Skip to content
nced that when conditions are right, artificial means will be used to make rain.
Chen Lijuan, the chief weather forecaster of the National Climate Center, sai
d rain is on the way to the northeast and will arrive next week. That should alleviate the
drought, but dry conditions will continue to make things worse in Yunnan, she said.
Zhou Wenyi, a 26-year-old from Kunming, Yunnan province, said that the weather is very strange this year.
“The climate of Yunnan is kind of like the southeastern Asian countr
ies, where April and May are the two hottest periods before the rainy season arrives. The hig
hest temperature in Yunnan’s summer period usually is around 21 to 22 C,” she said.
stage of preparation for the Games,” said Chen Jining, mayor of Beijing and executive president of the 2022 Winter Olympics Organizi
ng Committee. “We will endeavor to deliver a fantastic, extraordinary and excellent Olympic and Paralympic Winter Games.”
The 1,000-day countdown — launched near the iconic Bird’s Nest and the W
ater Cube, both 2008 venues — underlined Beijing’s focus on sustainability in pre
paring a second time for an Olympic extravaganza by reusing existing resources built for the Summer Games.
According to the 2022 Winter Olympics organizing committee, 11 of the 13 ve
nues needed in Beijing’s downtown, where all ice sports will be staged, will use existing faci
lities built for 2008. Repurposing projects, such as transforming the Water Cube (which hosted swimming in 2008) in
to a curling arena by filling the pool with steel structures and making ice on the surface, are well underway.
With participants from 86 countries and regions, this year’s event attracted nearly 5,800 industry insiders from 2,645 companie
s and organizations, who signed 1,368 deals and cooperation agreements worth up to 14 billion yuan.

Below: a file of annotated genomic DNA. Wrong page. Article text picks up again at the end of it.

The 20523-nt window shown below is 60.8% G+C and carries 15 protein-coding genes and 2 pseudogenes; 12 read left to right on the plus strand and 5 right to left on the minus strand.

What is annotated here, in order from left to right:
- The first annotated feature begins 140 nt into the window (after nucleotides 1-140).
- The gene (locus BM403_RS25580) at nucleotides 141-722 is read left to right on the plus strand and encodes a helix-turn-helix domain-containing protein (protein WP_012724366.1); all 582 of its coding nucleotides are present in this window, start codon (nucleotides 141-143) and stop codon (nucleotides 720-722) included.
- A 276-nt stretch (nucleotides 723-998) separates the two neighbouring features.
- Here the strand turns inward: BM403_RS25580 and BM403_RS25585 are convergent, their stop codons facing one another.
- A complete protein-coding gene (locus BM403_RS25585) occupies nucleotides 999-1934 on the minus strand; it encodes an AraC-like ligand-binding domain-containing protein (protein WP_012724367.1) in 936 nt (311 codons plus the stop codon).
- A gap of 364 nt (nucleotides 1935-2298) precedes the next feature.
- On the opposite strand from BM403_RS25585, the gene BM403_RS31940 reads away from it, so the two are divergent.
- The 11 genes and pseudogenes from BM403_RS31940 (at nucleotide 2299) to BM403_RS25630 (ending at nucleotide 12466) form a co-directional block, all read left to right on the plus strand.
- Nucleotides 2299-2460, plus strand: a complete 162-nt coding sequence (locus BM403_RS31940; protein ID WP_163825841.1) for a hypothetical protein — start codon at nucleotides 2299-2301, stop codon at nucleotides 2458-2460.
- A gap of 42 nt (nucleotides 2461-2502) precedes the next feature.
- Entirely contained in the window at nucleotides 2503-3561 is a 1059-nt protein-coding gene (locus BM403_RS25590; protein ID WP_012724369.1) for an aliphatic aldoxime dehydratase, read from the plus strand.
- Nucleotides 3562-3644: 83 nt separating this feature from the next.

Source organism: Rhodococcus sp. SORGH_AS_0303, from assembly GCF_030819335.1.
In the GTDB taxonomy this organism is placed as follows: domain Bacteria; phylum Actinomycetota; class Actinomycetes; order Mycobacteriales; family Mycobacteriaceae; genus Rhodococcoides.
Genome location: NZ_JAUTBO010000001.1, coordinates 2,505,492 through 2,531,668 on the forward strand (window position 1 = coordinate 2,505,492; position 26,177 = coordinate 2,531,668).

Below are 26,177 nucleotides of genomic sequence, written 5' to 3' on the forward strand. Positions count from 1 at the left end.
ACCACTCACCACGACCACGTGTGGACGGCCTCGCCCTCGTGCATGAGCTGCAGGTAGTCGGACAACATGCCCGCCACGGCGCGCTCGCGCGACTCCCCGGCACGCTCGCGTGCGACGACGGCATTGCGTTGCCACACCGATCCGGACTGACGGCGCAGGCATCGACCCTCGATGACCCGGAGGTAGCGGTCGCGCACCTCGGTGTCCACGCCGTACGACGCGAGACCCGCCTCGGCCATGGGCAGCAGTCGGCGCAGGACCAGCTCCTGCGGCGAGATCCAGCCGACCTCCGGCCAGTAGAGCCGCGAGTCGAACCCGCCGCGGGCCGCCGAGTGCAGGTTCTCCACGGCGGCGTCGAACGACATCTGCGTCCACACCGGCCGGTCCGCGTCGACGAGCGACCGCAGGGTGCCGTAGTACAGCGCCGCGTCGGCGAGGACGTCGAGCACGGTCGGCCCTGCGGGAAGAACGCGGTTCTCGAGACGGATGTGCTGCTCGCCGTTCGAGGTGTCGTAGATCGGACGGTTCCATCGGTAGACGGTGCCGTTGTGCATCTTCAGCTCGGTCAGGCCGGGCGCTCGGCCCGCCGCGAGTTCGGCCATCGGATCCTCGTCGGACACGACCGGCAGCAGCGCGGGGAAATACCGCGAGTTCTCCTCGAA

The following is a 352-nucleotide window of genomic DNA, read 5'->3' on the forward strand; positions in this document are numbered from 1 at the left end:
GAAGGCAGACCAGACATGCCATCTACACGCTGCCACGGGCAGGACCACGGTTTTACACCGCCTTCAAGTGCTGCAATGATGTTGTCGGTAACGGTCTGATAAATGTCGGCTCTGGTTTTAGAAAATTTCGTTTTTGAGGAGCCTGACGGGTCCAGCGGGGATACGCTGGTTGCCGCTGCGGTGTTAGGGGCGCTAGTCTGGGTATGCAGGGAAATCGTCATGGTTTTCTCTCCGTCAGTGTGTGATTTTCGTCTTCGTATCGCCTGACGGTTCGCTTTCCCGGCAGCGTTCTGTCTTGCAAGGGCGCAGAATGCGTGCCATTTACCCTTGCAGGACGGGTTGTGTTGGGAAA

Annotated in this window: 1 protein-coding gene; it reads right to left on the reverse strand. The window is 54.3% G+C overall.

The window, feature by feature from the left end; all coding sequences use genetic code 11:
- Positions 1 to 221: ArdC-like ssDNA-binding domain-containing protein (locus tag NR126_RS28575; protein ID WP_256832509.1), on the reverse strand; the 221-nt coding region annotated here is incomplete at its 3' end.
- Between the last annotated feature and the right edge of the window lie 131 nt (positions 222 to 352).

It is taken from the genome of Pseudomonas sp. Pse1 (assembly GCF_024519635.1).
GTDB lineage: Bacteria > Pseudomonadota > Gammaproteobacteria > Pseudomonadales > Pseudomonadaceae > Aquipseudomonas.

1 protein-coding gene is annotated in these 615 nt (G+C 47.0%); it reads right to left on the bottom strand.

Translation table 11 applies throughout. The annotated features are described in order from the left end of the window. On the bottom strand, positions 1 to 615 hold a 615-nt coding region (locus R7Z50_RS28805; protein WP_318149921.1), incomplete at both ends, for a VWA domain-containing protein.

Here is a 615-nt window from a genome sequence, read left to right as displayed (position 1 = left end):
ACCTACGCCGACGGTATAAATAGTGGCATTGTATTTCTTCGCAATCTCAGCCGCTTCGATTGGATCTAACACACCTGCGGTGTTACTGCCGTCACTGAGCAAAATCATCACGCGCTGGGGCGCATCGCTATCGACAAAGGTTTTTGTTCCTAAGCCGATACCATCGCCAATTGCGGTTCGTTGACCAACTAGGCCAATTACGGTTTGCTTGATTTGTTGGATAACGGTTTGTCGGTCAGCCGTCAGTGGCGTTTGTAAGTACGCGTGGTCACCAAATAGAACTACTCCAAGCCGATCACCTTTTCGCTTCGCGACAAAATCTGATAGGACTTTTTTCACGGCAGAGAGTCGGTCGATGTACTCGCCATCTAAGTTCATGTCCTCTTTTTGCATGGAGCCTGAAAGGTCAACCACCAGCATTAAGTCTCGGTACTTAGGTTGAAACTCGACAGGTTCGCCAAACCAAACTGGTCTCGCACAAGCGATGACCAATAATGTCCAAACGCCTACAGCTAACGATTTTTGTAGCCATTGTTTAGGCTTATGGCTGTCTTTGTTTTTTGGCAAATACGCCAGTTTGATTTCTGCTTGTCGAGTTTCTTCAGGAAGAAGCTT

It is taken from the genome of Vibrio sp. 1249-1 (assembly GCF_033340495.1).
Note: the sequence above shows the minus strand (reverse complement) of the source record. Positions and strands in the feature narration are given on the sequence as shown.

A report released during the festival says Chinese cinemas screened 34 domestic animated features that grossed 1.62 billi
on yuan in total in 2018, a rise of 13.3 percent on the output and a 24.5 percent increase in revenue, respectively, compared to 2017.
For many international filmmakers, China‘s expanding cartoon and animation industry has gripped their attention.
“I think Chinese animation production is already headed in a great direction,” says Joe D’Am
brosia, senior vice-president of original programming and general manager of Disney Junior.
As one of the guest speakers of the festival’s master classes, D‘Ambrosia joined Disney in 2011 and has played a cr
ucial role in steering the company to the top of preschool TV networks in the United States consecutively from 2013 to 2018.
Socheat Chea, a Cambodian student with big dreams, wouldn’t attract much attention if he
walked down a street in his country since he doesn’t talk a lot and is a bit shy around strangers.
His classmate, Edgar Moreno Pena, who is from Venezuela, is more adept at socializing. He has
a vocabulary of more than 200 Chinese words, tells shopkeepers on Beijing streets pia
nyidian (give me a bigger discount) and uses Chinese-language food-delivery apps on his mobile phone.
“I often do shopping at Taobao and JD,” he said, referring to China’s two most popular online shopping websites.
Although the two foreign students have few similarities in their perso
nal backgrounds, they share a common goal at the Shenzhou Institute in northern Be
ijing: They are trying to learn from Chinese teachers how to design, build, operate and maintain satellites.
are quite tight,” said Li Xiaojin, a professor of aviation economics at the Civil Aviation University of China in Tianjin.
“Instead, by launching new flights at smaller cities, airlines may be able to realize net profits after two to three years of operati
ons. In the beginning stage, there are usually some favorable policies in price and services. In the next few year
s, the flight times available at those smaller airports may become precious, as well,” he said.
Shanghai-based Chinese budget carrier Spring Airlines has establis
hed three strategic bases since 2017. They are the airports in Yangzhou, Jiangsu province, Ningbo, Zhejiang province, and Shantou, Guan
gdong province, in addition to its main hub airports in Shanghai. Without much competition from major State-owned
airlines, Spring has achieved significant room for growth of launching more flights.
In summer and fall flying seasons of last year, about three quarters of Spri
ng’s flights departed from third-tier cities. Spring has a promising prospect, driven by the
growing passenger demand from smaller cities, according to a research report of Changjiang Securities.